This new law regulates the responsibilities of homeowners’ associations (HOAs) and homeowners on the installation and use of electrical vehicle charging stations in common interest developments (CIDs).
California Civil Code §1353.9
Added by S.B. 209
Effective: January 1, 2012
The covenants, conditions and restrictions (CC&Rs) for a common interest development (CID) may not effectively prohibit or restrict the installation or use of an electrical vehicle charging station (station) in the CID.
CC&Rs may however place reasonable restrictions on a station, providing the restrictions do not significantly increase the station’s cost or significantly decrease the station’s efficiency or performance.
If the installation or use of a station requires approval, the CID’s homeowners’ association (HOA) must consider the application for approval in the same manner the HOA would consider an application for architectural modification to the CID. The HOA’s approval or denial of the application must be in writing. If the HOA fails to deny the application in writing within 60 days from the receipt date of the application, the application will be considered approved (unless the delay is due to the HOA’s reasonable request for more information).
The following provisions apply if the station is in a common area or an exclusive use common area:
1. A homeowner must obtain the CID’s approval to install a station and the CID must approve the installation if the homeowner agrees in writing to:
- comply with the CID’s architectural standards for station installation;
- employ a licensed contractor for the installation;
- within 14 days of approval, provide an insurance certificate which insures the CID under the homeowner’s insurance policy; and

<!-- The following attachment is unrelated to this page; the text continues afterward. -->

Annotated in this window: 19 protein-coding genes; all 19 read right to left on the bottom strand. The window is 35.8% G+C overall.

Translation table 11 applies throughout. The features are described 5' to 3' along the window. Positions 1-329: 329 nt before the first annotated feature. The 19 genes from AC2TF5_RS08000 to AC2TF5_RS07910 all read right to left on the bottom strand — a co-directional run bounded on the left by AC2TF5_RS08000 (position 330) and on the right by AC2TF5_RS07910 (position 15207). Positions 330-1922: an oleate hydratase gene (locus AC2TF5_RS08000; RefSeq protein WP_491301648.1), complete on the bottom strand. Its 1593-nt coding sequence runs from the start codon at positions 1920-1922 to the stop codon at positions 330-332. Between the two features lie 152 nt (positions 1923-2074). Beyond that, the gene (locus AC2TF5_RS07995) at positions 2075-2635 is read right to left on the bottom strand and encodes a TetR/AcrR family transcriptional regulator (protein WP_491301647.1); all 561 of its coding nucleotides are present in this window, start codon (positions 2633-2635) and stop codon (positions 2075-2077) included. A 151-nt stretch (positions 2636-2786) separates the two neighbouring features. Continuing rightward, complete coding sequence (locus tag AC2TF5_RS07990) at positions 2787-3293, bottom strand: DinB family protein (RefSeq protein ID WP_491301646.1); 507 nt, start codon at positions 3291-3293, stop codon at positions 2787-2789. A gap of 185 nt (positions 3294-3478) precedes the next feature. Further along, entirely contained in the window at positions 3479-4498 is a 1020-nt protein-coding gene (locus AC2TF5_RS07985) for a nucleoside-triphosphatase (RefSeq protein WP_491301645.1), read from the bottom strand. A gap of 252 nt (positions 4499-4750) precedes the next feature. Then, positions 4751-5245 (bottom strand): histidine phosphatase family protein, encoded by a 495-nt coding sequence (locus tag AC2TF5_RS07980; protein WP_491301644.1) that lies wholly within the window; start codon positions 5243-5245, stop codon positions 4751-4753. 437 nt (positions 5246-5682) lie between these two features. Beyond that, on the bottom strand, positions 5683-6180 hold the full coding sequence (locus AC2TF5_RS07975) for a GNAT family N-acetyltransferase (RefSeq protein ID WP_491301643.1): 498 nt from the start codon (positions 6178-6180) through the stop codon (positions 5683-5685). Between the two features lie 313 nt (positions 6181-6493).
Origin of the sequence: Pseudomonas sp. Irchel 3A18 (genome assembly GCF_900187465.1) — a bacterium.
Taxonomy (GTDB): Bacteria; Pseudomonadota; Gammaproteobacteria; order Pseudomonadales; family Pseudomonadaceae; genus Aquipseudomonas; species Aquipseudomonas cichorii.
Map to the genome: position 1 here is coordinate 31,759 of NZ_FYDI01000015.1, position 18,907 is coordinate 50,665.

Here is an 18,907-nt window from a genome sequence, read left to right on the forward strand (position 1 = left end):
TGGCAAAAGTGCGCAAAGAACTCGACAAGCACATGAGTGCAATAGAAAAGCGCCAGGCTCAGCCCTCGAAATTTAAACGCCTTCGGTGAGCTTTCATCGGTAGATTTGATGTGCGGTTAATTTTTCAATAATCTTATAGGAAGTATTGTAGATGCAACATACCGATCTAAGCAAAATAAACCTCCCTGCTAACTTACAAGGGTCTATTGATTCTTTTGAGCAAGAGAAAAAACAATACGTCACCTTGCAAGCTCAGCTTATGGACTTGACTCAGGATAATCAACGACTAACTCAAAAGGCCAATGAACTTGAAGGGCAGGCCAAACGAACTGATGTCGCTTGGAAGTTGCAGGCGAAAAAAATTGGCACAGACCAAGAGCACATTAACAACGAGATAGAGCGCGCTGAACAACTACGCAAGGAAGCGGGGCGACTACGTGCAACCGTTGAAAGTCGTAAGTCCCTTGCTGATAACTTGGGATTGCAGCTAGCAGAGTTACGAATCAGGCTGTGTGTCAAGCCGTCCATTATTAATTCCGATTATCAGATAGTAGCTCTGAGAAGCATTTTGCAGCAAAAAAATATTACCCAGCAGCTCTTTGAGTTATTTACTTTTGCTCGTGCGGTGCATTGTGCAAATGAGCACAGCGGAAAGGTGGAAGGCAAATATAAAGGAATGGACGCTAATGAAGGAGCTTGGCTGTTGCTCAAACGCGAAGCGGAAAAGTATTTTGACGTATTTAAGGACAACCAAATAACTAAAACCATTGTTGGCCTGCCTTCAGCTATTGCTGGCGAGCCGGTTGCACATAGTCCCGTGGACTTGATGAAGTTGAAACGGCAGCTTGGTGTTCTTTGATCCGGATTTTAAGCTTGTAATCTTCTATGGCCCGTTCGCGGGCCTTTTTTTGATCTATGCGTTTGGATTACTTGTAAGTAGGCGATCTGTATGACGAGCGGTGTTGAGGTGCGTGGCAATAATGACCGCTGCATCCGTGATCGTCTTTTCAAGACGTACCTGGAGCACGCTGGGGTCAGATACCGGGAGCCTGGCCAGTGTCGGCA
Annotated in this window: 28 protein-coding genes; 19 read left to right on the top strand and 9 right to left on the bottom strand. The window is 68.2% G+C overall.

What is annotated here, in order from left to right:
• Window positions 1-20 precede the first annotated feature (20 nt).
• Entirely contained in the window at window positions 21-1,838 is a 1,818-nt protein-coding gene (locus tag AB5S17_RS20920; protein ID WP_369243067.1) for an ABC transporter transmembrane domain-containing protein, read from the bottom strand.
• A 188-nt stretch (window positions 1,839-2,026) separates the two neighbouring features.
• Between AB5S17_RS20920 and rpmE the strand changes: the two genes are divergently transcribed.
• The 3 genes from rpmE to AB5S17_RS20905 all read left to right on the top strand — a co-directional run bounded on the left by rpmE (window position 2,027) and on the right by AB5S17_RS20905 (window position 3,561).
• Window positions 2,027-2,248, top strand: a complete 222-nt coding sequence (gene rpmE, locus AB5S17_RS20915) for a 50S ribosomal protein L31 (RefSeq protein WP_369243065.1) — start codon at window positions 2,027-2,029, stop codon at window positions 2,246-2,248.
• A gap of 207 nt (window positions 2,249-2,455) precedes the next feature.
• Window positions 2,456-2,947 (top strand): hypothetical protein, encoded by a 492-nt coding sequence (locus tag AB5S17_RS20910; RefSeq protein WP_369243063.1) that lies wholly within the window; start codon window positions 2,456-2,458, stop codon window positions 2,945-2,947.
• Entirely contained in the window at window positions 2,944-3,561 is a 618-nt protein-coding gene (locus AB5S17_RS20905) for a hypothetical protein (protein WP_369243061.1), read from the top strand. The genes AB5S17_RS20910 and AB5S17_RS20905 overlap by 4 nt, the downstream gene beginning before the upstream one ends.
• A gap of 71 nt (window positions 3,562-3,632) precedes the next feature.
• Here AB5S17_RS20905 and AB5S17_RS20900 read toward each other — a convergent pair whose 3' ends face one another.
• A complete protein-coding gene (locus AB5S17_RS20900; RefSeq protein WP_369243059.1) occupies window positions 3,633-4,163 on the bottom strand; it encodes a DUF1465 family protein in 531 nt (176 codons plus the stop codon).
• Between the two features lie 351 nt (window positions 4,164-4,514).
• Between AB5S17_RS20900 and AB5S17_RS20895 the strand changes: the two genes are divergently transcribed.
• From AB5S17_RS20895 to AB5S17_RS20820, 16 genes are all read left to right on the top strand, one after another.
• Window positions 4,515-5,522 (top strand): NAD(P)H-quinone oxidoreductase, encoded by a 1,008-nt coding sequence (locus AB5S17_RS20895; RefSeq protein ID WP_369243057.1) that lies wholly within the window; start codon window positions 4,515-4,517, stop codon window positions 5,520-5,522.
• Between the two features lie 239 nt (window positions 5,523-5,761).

- pay for the station’s electricity costs.
2. The homeowner and each successive homeowner of the station’s parking stall is responsible for:
- costs for damage to the station or areas common or adjacent which result from work done on the station;
- costs for work done on the station until it is removed from the common area;
- costs for electricity; and
- disclosure to prospective buyers of the station’s existence and the responsibilities associated with the station.
3. The homeowner and each successive homeowner must at all times maintain an umbrella liability coverage policy of $1,000,000 which insures the CID and covers the homeowner’s responsibilities defined in the provision above, with a right to notice of cancellation.
An HOA which violates this new law will be liable for actual money losses and pay a civil penalty of no more than $1,000.
Editor’s note – The duty of the homeowner described in the second provision above to disclose the station to prospective buyers is best fulfilled with the Transfer Disclosure Statement (TDS). The TDS represents, to the best of the seller’s knowledge, the conditions of the property.
Related forms: first tuesday Form: 304 Condition of Property – Transfer Disclosure Statement (TDS)